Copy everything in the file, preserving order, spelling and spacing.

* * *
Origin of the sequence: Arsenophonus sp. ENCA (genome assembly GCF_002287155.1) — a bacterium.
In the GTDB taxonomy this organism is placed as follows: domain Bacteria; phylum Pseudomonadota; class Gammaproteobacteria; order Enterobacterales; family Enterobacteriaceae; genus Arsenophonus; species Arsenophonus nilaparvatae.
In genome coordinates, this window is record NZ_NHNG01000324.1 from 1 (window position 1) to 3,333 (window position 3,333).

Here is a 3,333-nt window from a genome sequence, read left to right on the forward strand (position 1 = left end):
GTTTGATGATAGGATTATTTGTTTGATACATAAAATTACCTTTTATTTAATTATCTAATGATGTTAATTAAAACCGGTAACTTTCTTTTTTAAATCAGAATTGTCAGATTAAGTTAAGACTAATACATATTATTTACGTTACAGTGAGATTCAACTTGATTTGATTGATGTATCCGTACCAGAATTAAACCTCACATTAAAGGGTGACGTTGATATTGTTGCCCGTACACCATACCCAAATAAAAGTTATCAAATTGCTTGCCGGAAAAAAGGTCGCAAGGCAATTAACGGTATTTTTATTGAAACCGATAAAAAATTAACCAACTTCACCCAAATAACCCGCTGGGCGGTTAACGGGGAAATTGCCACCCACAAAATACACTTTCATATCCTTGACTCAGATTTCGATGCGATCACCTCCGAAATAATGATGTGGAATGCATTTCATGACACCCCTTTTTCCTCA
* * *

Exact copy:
Origin of the sequence: Arsenophonus sp. ENCA (genome assembly GCF_002287155.1) — a bacterium.
In the GTDB taxonomy this organism is placed as follows: domain Bacteria; phylum Pseudomonadota; class Gammaproteobacteria; order Enterobacterales; family Enterobacteriaceae; genus Arsenophonus; species Arsenophonus nilaparvatae.
In genome coordinates, this window is record NZ_NHNG01000324.1 from 1 (window position 1) to 3,333 (window position 3,333).

Here is a 3,333-nt window from a genome sequence, read left to right on the forward strand (position 1 = left end):
GTTTGATGATAGGATTATTTGTTTGATACATAAAATTACCTTTTATTTAATTATCTAATGATGTTAATTAAAACCGGTAACTTTCTTTTTTAAATCAGAATTGTCAGATTAAGTTAAGACTAATACATATTATTTACGTTACAGTGAGATTCAACTTGATTTGATTGATGTATCCGTACCAGAATTAAACCTCACATTAAAGGGTGACGTTGATATTGTTGCCCGTACACCATACCCAAATAAAAGTTATCAAATTGCTTGCCGGAAAAAAGGTCGCAAGGCAATTAACGGTATTTTTATTGAAACCGATAAAAAATTAACCAACTTCACCCAAATAACCCGCTGGGCGGTTAACGGGGAAATTGCCACCCACAAAATACACTTTCATATCCTTGACTCAGATTTCGATGCGATCACCTCCGAAATAATGATGTGGAATGCATTTCATGACACCCCTTTTTCCTCA